Concern over potential for pollution
The U.S. Environmental Protection Agency has made a veiled threat to take Canada to the International Joint Commission in a dispute over plans to expand coal production in the Elk River Valley of southeastern B.C., near the Montana border.
The threat was made in a letter that outlines concerns about the potential for pollution running down B.C.’s Elk and Fording rivers into Lake Koocanusa and the Kootenai River in Montana. The letter was sent to Canadian Environment Minister Peter Kent in December by EPA administrator Lisa Jackson.
She told Kent she hopes the federal and B.C. governments will support a study of the cumulative effects of existing and planned coal mine expansion in the area, mostly by Teck Resources Ltd.
“A co-operative bilateral approach on potential mine development in the Elk River Valley could obviate the need for a joint reference to the International Joint Commission,” wrote Jackson, who resigned last month.
The U.S. government is under pressure from Montana’s senators, who wrote to the U.S. Secretary of State in September complaining about the threat to the “treasured” Kootenai-Koocanusa watersheds.
Senators Max Baucus and Jon Tester argued mine expansion may be a violation of the 1909 Boundary Waters Treaty.
The treaty established the International Joint Commission to settle cross-border disputes involving pollution of rivers and lakes. It is made up of three Americans appointed by the president and three by Canada’s federal cabinet.
The letters from the EPA and the senators complained Canadian authorities are examining coal projects on a piecemeal basis and are not considering overall impacts, including the “significant and continuing” increase in selenium leaching from waste rock into rivers and lakes.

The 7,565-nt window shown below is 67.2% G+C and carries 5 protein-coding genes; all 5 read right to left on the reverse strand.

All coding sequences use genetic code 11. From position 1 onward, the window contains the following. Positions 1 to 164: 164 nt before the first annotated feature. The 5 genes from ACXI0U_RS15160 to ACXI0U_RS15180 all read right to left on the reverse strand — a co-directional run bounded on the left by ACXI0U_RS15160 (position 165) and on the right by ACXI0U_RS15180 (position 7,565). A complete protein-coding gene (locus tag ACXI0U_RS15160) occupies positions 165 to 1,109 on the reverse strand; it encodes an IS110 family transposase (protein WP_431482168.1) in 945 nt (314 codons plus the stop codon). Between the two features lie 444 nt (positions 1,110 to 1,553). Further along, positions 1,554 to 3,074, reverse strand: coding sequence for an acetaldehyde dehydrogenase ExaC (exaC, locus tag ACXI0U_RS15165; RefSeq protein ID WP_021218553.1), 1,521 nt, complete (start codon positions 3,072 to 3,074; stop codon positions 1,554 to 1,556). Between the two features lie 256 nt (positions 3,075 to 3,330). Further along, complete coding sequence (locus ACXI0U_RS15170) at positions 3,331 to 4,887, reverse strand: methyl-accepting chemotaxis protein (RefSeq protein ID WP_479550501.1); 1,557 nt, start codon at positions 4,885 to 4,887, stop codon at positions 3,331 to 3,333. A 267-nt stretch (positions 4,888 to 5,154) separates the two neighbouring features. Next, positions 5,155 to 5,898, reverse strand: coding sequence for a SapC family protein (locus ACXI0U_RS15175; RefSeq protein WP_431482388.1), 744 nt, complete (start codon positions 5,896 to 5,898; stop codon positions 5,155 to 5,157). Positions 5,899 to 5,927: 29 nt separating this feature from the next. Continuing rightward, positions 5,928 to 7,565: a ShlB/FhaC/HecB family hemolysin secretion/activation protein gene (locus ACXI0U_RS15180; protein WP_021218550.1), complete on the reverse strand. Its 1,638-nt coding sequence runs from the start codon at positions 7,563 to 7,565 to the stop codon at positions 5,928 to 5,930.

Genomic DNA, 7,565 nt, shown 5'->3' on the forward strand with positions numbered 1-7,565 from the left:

Selenium is a “naturally occurring substance that is toxic at high concentrations,” according to the EPA.
A spokesman for Environment Minister Peter Kent said there hasn’t been a formal referral to the International Joint Commission.
Rob Taylor said officials from the EPA and Montana are participating in the B.C. government’s review of Teck’s Line Creek mine expansion proposal. There will also be American participation in a planned federal review of Centermount Coal Ltd.’s proposal to construct the Bingay mine about 21 kilometres north of Elkford.
Teck spokesman Chris Stannell said his company has submitted regulatory applications for two mines, Line Creek and Fording River, to “extend the life of the existing mines and maintain jobs at those operations.”
He said the applications do, in fact, consider the cumulative impact of all the Teck mines on the health of the watershed, and the company is proposing “significant investments” in water treatment facilities and water diversions.
The expansion of coal production in the area has drawn interest from environmental groups who say the mines threaten water quality and aquatic life in an important international watershed.
The coal is exported to Asian steelmakers.